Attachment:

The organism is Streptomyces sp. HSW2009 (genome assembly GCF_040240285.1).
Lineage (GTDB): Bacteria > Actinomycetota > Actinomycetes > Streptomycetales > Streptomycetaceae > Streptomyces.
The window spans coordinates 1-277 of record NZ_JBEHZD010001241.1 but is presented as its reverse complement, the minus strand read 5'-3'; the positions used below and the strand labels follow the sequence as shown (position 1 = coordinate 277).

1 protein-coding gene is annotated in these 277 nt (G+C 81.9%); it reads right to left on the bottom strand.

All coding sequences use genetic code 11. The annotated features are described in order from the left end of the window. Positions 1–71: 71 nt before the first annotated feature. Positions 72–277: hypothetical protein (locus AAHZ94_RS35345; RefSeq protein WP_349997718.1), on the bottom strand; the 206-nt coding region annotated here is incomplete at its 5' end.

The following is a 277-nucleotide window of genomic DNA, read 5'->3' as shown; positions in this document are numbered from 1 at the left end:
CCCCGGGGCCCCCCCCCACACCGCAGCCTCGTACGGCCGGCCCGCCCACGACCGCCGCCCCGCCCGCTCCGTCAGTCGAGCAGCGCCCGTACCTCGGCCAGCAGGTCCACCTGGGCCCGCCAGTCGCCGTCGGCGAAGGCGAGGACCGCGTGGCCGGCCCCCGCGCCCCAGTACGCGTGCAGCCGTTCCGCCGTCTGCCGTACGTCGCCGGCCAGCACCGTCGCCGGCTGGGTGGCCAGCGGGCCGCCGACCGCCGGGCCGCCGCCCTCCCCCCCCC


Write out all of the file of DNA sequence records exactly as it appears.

The organism is Streptomyces sp. HSW2009 (genome assembly GCF_040240285.1).
Lineage (GTDB): Bacteria > Actinomycetota > Actinomycetes > Streptomycetales > Streptomycetaceae > Streptomyces.
The window spans coordinates 1-277 of record NZ_JBEHZD010001241.1 but is presented as its reverse complement, the minus strand read 5'-3'; the positions used below and the strand labels follow the sequence as shown (position 1 = coordinate 277).

1 protein-coding gene is annotated in these 277 nt (G+C 81.9%); it reads right to left on the bottom strand.

All coding sequences use genetic code 11. The annotated features are described in order from the left end of the window. Positions 1–71: 71 nt before the first annotated feature. Positions 72–277: hypothetical protein (locus AAHZ94_RS35345; RefSeq protein WP_349997718.1), on the bottom strand; the 206-nt coding region annotated here is incomplete at its 5' end.

The following is a 277-nucleotide window of genomic DNA, read 5'->3' as shown; positions in this document are numbered from 1 at the left end:
CCCCGGGGCCCCCCCCCACACCGCAGCCTCGTACGGCCGGCCCGCCCACGACCGCCGCCCCGCCCGCTCCGTCAGTCGAGCAGCGCCCGTACCTCGGCCAGCAGGTCCACCTGGGCCCGCCAGTCGCCGTCGGCGAAGGCGAGGACCGCGTGGCCGGCCCCCGCGCCCCAGTACGCGTGCAGCCGTTCCGCCGTCTGCCGTACGTCGCCGGCCAGCACCGTCGCCGGCTGGGTGGCCAGCGGGCCGCCGACCGCCGGGCCGCCGCCCTCCCCCCCCC